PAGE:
Gowanus Green may be the future at Public Place, a massive, city-owned site along the canal, but some locals are still focusing on its polluted past.
“I still have doubts that this site can be remediated,” said Community Board 6 Landmarks/Land Use committee member Roy Sloane. “This is one of the most polluted sites to ever have housing on it—and that only raises the level of concern.”
“We have an obligation to the entire community,” he added.
The property was once home to several manufactured gas plants, facilities that converted coal to fuel used to light lamps and heat homes.
Coal tar, which can be hazardous to human health, has been found 150 feet below the ground surface.
“I am not going to support this unless I am absolutely sure it is safe,” Sloane continued. “If one person gets cancer or gets sick, I will never be able to live with myself,” Sloane said.
The ambitious, $300 million project on the 5.8-acre site, located at the corner of Smith and Fifth Streets, calls for the construction of 774 units of housing in nine buildings whose heights will range from six to 12 stories.
The project’s development team came before the committee last week to provide an overview of the project, which will represent one of the city’s largest affordable housing developments on publicly owned land.
“Your design is going ahead prior to the completion of the clean-up,” committee member Pauline Blake said. “How do we know it will be clean enough?”
Michelle de la Uz, the executive director of the Fifth Avenue Committee, a developer of affordable housing and member of the Gowanus Green development team, said community goals of a cleaned, safe site “absolutely align” with those of the developers.
Under state supervision, National Grid will perform the site’s clean-up, which is expected to take two years.
She added that there are examples nationwide of manufactured gas plant sites being remediated to meet residential standards.
The rest of the team consists of the Hudson Companies, the Bluestone Organization, and Jonathan Rose Companies. The project’s design will be led by Rogers Marvel Architects, and includes landscape architecture by West 8 and Starr Whitehouse.
Michael Wadman, a principal with Hudson Affordable Housing, an affiliate of Hudson Companies Inc., said building size will range from six to 12 stories, with the tallest structures located in the center of the site, respecting the surrounding community. The entire project is set back 70 feet from the canal, where a two-acre park is also planned, he added.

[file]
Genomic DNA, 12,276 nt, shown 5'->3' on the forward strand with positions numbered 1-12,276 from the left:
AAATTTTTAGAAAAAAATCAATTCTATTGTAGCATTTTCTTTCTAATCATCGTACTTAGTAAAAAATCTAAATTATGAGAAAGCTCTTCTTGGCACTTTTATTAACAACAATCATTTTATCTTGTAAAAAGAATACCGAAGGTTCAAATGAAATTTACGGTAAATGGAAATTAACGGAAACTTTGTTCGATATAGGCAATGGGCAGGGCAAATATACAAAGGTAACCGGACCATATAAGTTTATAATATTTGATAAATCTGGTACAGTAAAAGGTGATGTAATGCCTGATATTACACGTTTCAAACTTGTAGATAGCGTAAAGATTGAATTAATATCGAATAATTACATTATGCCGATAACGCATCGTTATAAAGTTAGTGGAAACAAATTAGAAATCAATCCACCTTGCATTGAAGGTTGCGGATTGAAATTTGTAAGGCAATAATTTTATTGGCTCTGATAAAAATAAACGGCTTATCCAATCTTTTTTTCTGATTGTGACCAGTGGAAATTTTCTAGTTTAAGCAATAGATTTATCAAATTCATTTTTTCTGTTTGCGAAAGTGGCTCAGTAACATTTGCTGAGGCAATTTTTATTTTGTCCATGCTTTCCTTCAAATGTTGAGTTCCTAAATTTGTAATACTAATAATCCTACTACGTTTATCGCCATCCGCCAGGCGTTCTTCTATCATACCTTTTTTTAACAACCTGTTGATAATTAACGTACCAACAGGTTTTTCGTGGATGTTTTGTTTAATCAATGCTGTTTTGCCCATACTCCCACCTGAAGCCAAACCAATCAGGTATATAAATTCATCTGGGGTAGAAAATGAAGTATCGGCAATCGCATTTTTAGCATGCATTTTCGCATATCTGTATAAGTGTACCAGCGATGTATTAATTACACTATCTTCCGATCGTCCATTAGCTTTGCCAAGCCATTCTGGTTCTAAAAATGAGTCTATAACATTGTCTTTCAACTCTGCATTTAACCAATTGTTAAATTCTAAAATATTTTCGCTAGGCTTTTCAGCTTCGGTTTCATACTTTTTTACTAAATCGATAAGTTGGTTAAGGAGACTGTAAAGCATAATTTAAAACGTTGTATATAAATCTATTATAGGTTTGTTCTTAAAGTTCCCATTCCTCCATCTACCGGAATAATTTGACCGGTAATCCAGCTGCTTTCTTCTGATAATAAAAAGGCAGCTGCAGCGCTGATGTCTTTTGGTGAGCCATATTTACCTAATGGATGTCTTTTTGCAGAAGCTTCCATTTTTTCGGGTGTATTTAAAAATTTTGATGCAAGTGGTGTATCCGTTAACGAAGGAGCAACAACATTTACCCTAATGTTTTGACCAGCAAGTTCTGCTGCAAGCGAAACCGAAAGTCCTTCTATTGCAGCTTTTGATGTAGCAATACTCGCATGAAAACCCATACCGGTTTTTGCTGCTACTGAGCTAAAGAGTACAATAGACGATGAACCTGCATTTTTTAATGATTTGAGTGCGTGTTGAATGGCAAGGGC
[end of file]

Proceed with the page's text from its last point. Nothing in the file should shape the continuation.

The project is touted as being a model of eco- friendliness, with 100 percent of stormwater retained on site, and a LEED neighborhood development designation. LEED, Leadership in Energy and Environmental Design, is typically a measure of the environmental soundness of a single building.
Over 65,000 square feet of community and retail space is also planned. Construction may begin in 2012, officials said.
“This is not going to happen overnight. You’re looking at a decades-long project,” said Alan Bell, a senior partner and founder of the Hudson Companies.
He said the company, now located in Manhattan, was located near the canal for 20 years.
“We love the neighborhood and we want to be part of it for the foreseeable future,” he said.
The project will be subject to an environmental review, followed by a rigorous public review, called a Uniform Land Use Review Procedure (ULURP), with advisory oversight by the community board, as well as review by the borough president, City Planning Commission, City Council, and the mayor.
Bob Levine, the chair of the Landmarks Committee, said that there exist “too many variables” to welcome the plan carte blanche.
“I’m with Roy, and I’m saying, ‘wait a minute,’” Levine said. “You’re putting the cart before the horse.”
“I’m uncomfortable,” he continued. “It’s not a question of if we like you—it’s whether we feel comfortable [enough] to have people live there.”
The project will cost close to $300 million, much of it publicly funded. The development team will invest $20 million, money earmarked for infrastructure improvements that includes the construction of a 25,000-square-foot wellness center.
Gowanus Green is expected to be financed in part through the New York City Housing Development Corporation’s low-income Affordable Marketplace Program, in addition to subsidies from the New York City Housing Trust Fund, part of the Mayor’s $7.5 billion, 165,000-unit new Housing Marketplace Plan.
The city’s Department of Housing Preservation and Development is guiding the project, and will be a co-applicant once it wends its way through ULURP.
De la Uz said planning must begin early, precisely because the site offers complex challenges, particularly those posed by contamination. She said the team will be held to “the highest standard possible.”
And the team could amend its plans, depending on how remediation proceeds. “The design may well change,” Wadman said.
Still, early skepticism remains.
“What happens if something doesn’t go right during remediation?” wondered committee member Jerry Armer. “It’s sort of like buying a pig in a poke.”